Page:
- The Washington Times - Tuesday, February 3, 2004

The discovery of the deadly poison ricin on Capitol Hill brought a chilling reminder yesterday of the October 2001 anthrax attacks, which remain unsolved to this day.

The massive investigation of who mailed the anthrax to Sens. Tom Daschle, South Dakota Democrat, and Patrick J. Leahy, Vermont Democrat, and to news outlets in Florida and New York, killing five persons, has not produced a single arrest and has produced few substantial leads.

Headed by the FBI’s Washington field office, the probe appears to be at a standstill, although FBI officials say it remains “intensely active.”

“Currently, there are 28 FBI special agents and 12 U.S. postal inspectors working full time on the investigation,” said Debbie Weierman, spokeswoman for the Washington field office.

“The group has conducted 15 searches, interviewed more than 5,000 people and served more than 4,000 subpoenas,” she said, adding that FBI agents have spent about 251,000 man-hours on the investigation.

Although progress has been kept secret, multiple developments have been made public during the more than two years since the anthrax mailings ramped up fears of biological terrorism just a month after the September 11 attacks.

Last summer, investigators combed through the mud at the bottom of a Frederick, Md., pond that the FBI had drained in an apparent search for tangible evidence to connect the anthrax mailings to scientist Steven Hatfill.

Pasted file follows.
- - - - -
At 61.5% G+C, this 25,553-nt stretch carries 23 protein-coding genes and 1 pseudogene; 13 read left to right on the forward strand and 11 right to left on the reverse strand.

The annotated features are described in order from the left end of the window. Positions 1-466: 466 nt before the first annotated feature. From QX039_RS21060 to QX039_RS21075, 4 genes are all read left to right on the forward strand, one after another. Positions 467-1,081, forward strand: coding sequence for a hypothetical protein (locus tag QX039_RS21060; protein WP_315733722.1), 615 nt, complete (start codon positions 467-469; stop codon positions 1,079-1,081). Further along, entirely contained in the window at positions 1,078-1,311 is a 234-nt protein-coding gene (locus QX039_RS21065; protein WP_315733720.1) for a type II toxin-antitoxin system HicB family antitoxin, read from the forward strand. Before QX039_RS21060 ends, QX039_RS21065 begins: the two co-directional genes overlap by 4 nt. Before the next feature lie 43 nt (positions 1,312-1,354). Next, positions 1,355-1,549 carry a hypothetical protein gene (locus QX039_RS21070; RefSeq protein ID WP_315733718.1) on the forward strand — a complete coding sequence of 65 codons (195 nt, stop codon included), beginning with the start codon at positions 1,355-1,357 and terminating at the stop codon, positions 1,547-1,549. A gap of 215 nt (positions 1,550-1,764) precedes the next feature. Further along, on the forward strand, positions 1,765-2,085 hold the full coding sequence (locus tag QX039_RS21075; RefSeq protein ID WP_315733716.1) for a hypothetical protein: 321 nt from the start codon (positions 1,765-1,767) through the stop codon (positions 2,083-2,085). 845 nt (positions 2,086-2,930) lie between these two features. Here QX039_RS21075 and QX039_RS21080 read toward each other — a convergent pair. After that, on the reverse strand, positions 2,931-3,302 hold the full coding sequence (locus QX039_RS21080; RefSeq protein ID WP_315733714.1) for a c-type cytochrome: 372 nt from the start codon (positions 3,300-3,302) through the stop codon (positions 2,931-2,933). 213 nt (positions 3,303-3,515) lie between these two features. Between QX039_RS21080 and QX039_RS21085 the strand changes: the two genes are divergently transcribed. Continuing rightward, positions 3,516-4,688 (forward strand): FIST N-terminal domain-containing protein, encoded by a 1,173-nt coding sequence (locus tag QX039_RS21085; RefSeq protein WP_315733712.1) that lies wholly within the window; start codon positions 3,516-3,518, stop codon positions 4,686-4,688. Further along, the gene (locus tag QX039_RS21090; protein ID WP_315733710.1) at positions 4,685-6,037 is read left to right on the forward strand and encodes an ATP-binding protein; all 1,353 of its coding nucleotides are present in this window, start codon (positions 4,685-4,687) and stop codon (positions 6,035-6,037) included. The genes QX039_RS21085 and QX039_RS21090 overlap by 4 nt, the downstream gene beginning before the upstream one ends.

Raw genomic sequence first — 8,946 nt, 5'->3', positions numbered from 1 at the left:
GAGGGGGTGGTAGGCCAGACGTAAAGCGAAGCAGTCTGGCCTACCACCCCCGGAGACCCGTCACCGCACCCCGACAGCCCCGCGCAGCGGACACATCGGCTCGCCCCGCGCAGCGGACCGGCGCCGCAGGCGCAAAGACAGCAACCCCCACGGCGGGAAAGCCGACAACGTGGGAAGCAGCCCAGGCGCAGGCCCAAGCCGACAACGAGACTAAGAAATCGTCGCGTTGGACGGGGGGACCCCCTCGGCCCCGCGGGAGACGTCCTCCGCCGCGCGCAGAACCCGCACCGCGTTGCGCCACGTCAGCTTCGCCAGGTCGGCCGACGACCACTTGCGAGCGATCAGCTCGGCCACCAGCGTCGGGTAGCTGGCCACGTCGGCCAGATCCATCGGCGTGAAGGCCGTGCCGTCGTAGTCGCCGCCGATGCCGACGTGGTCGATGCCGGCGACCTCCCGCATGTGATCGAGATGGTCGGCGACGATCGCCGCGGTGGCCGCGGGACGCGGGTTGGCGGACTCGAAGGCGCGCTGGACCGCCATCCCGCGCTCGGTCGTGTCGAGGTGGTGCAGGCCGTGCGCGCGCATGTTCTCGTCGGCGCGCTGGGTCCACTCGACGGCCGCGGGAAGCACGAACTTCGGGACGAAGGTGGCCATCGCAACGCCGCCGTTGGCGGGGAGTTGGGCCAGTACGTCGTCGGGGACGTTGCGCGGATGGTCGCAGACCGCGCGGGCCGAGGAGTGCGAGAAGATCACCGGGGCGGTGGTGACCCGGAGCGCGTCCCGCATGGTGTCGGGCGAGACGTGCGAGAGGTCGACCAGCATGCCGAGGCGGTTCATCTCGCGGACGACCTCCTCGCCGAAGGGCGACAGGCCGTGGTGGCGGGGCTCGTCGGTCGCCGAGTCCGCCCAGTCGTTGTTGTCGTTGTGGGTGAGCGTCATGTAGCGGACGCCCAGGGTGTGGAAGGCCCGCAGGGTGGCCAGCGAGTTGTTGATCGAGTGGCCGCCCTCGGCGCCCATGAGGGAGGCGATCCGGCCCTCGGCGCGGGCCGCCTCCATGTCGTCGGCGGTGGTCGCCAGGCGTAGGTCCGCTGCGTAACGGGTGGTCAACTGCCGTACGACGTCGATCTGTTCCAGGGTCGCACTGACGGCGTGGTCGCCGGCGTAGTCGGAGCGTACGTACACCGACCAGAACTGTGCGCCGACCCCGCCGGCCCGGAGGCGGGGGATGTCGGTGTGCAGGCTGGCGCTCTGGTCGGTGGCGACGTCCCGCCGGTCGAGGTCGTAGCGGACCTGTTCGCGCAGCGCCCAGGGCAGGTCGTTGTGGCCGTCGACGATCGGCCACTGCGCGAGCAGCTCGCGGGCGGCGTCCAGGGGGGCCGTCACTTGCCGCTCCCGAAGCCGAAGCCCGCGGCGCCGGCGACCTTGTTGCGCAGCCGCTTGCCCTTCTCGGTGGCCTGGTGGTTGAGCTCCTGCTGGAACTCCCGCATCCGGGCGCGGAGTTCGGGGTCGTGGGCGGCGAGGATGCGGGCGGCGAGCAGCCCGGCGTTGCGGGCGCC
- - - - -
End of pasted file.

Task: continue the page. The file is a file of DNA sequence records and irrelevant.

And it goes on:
Although Mr. Hatfill has not been named officially as a suspect in the anthrax probe, Attorney General John Ashcroft has called him a “person of interest.”

Interest in Mr. Hatfill, 49, stems from work he did at the Army’s biodefense labs at Fort Detrick, Md., for two years until 1999, and another job he took afterward with defense contractor Science Applications International Corp. in McLean.

As a senior scientist with SAIC until March 2002, Mr. Hatfill built mock biological weapons labs to train special operations personnel on searches in Afghanistan, Iraq and elsewhere. He also commissioned a report about anthrax uses, two pages of which describe how the poison could be sent through the mail in standard business envelopes.

Investigators twice searched a Frederick apartment once kept by Mr. Hatfill, who repeatedly has declared his innocence. In August, he filed a lawsuit against Mr. Ashcroft, the Justice Department and the FBI, claiming they had ruined his life by unfairly singling him out.

In September, Michael A. Mason, the new head of the FBI’s Washington field office and anthrax investigation said it was troubling that Mr. Hatfill was labeled a person of interest and called it “unfortunate” that the investigation had been “beset by a number of leaks.”

The anthrax attacks left five persons dead and more than a dozen injured. Among the dead were two workers at the central mail processing center in the District, which sorted the anthrax-contaminated letters sent to Capitol Hill.

The center was rededicated to honor the workers, Joseph Curseen Jr. and Thomas Morris Jr., when it reopened for business in December after being closed by the anthrax contamination.

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